Audio guides, documents, fabrics,
counterfeit money, knife and trolley.
“___’s Autobiography” is the first piece of Chang Wen Hsuan’s serial project “The Compendium of Autobiographies”. With the other two pieces “___’s Diary” and “The Compendium of Autobiographies”, Chang manipulates diverse narratives to reflect on the life story of a controversial female figure in the history of Taiwan, Siā Soat-hông. Born in 1901 in Taiwan and died in 1970 in China, she was one of the founding members of the Taiwanese Communist Party (1928-1931) under Japanese colonial rule. From Taiwan to Japan, Soviet Union and China—with the tracks she left, each decision she made in her lifetime also implied the power tension within class struggle, women’s liberation and decolonization movement. In view of the current political situation between Taiwan and China, her biography becomes the battlefield of historical narratives even today. And Siā Soat-hông’s sex and gender thus play an important role for those narrators determined to interpret her either as heroin or betrayor.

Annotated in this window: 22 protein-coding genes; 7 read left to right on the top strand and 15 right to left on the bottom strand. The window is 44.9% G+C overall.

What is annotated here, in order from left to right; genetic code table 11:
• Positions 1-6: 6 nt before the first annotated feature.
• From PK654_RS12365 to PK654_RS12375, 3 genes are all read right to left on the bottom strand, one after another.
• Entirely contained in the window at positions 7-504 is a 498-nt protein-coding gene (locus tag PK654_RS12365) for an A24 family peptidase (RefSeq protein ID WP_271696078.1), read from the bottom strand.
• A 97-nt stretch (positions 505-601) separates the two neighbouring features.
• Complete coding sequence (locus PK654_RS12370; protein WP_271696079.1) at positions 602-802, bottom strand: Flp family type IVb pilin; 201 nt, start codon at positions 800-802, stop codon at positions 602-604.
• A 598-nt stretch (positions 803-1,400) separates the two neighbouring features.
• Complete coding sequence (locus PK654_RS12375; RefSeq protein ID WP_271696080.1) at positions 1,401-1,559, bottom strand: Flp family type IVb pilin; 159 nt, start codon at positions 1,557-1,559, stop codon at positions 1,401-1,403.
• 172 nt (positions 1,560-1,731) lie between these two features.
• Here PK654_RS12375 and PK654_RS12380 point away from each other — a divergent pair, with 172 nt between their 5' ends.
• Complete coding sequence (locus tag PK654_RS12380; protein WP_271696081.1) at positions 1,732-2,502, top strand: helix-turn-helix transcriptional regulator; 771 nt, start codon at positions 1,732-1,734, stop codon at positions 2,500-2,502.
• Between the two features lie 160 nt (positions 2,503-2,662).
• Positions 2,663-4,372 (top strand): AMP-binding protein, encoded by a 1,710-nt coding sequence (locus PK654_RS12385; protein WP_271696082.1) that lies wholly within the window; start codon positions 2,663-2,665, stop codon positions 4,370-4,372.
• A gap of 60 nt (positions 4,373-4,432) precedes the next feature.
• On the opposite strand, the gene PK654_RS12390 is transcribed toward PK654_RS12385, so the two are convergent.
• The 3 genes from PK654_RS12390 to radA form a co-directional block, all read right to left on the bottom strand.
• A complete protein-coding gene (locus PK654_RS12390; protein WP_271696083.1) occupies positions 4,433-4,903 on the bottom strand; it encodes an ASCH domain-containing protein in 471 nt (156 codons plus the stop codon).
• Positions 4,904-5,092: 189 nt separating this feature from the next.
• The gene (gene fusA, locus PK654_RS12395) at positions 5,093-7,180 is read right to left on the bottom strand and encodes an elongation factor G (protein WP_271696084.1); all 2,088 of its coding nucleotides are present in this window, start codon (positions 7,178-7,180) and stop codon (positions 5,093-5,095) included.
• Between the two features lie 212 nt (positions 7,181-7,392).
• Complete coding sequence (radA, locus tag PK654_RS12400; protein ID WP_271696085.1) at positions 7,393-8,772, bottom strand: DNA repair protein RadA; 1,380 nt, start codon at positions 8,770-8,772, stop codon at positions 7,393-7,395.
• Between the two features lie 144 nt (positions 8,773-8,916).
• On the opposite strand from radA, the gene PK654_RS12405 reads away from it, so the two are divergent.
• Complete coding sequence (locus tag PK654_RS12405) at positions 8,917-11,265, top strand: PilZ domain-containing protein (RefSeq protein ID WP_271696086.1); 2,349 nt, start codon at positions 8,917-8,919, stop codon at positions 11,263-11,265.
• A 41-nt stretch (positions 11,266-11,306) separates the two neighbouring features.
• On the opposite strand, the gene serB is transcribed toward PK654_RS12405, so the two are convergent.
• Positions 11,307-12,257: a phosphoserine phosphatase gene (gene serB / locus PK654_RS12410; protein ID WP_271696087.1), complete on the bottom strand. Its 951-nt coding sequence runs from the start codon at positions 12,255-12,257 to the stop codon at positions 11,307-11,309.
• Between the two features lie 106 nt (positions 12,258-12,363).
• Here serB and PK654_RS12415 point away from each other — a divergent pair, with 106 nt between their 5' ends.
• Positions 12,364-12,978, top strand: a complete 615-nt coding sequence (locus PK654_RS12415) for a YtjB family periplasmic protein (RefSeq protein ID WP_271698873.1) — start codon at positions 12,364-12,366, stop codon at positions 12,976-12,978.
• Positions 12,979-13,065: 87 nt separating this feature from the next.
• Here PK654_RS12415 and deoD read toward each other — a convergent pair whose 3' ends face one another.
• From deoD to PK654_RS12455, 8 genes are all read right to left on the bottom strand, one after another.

Intrigued by the historical fact embedded in the relationship of autobiography and biography, Chang builds up an exhibition space inside an exhibition in order to signify the power structure of (re)reading and (re)writing. Taking reference from the autobiography of Siā Soat-hông but can hardly be regarded as replica, those objects in display are categorized into two sections, the section piled on a trolley refers to the life of Siā Soat-hông before 1925 and another after 1925. Each showpiece serves as physical evidence of key term --Name, Commodity, Suicide and Betrayal—in her life. The labyrinth of the narrative starts to conduct only when the audience picks up the audio guide. The juxtaposition of two ways of narrating in sections before and after 1925-- first person perspective versus third person perspective; Taiwanese versus English; self-confessionalized versus institutionalized—reveals the power relation of inner and outer conflicts among the writing of history. The deployment thus serves not only as the autobiography of a specific person, but as the epitome of all autobiographies.